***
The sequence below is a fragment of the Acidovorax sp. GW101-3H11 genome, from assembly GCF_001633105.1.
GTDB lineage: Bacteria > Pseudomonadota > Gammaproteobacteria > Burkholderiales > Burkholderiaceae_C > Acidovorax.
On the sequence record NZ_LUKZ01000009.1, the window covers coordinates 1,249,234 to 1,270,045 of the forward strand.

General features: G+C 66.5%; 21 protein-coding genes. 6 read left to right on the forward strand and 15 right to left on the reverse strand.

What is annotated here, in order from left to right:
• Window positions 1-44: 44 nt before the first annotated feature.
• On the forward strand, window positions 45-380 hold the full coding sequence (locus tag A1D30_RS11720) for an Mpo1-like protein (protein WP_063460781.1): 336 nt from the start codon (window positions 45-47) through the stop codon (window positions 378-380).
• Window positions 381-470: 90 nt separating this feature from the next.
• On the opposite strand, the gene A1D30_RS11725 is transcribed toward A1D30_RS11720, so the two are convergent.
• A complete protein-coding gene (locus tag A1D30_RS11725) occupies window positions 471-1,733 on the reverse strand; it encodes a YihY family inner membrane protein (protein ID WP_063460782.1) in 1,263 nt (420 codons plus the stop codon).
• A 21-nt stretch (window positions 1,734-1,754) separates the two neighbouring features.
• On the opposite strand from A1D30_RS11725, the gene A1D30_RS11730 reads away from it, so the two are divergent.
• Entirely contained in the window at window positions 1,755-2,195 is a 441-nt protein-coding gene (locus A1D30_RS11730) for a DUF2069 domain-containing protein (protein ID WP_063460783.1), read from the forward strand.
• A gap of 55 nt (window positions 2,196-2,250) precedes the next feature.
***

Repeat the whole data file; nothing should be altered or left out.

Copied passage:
The sequence below is a fragment of the Acidovorax sp. GW101-3H11 genome, from assembly GCF_001633105.1.
GTDB lineage: Bacteria > Pseudomonadota > Gammaproteobacteria > Burkholderiales > Burkholderiaceae_C > Acidovorax.
On the sequence record NZ_LUKZ01000009.1, the window covers coordinates 1,249,234 to 1,270,045 of the forward strand.

General features: G+C 66.5%; 21 protein-coding genes. 6 read left to right on the forward strand and 15 right to left on the reverse strand.

What is annotated here, in order from left to right:
• Window positions 1-44: 44 nt before the first annotated feature.
• On the forward strand, window positions 45-380 hold the full coding sequence (locus tag A1D30_RS11720) for an Mpo1-like protein (protein WP_063460781.1): 336 nt from the start codon (window positions 45-47) through the stop codon (window positions 378-380).
• Window positions 381-470: 90 nt separating this feature from the next.
• On the opposite strand, the gene A1D30_RS11725 is transcribed toward A1D30_RS11720, so the two are convergent.
• A complete protein-coding gene (locus tag A1D30_RS11725) occupies window positions 471-1,733 on the reverse strand; it encodes a YihY family inner membrane protein (protein ID WP_063460782.1) in 1,263 nt (420 codons plus the stop codon).
• A 21-nt stretch (window positions 1,734-1,754) separates the two neighbouring features.
• On the opposite strand from A1D30_RS11725, the gene A1D30_RS11730 reads away from it, so the two are divergent.
• Entirely contained in the window at window positions 1,755-2,195 is a 441-nt protein-coding gene (locus A1D30_RS11730) for a DUF2069 domain-containing protein (protein ID WP_063460783.1), read from the forward strand.
• A gap of 55 nt (window positions 2,196-2,250) precedes the next feature.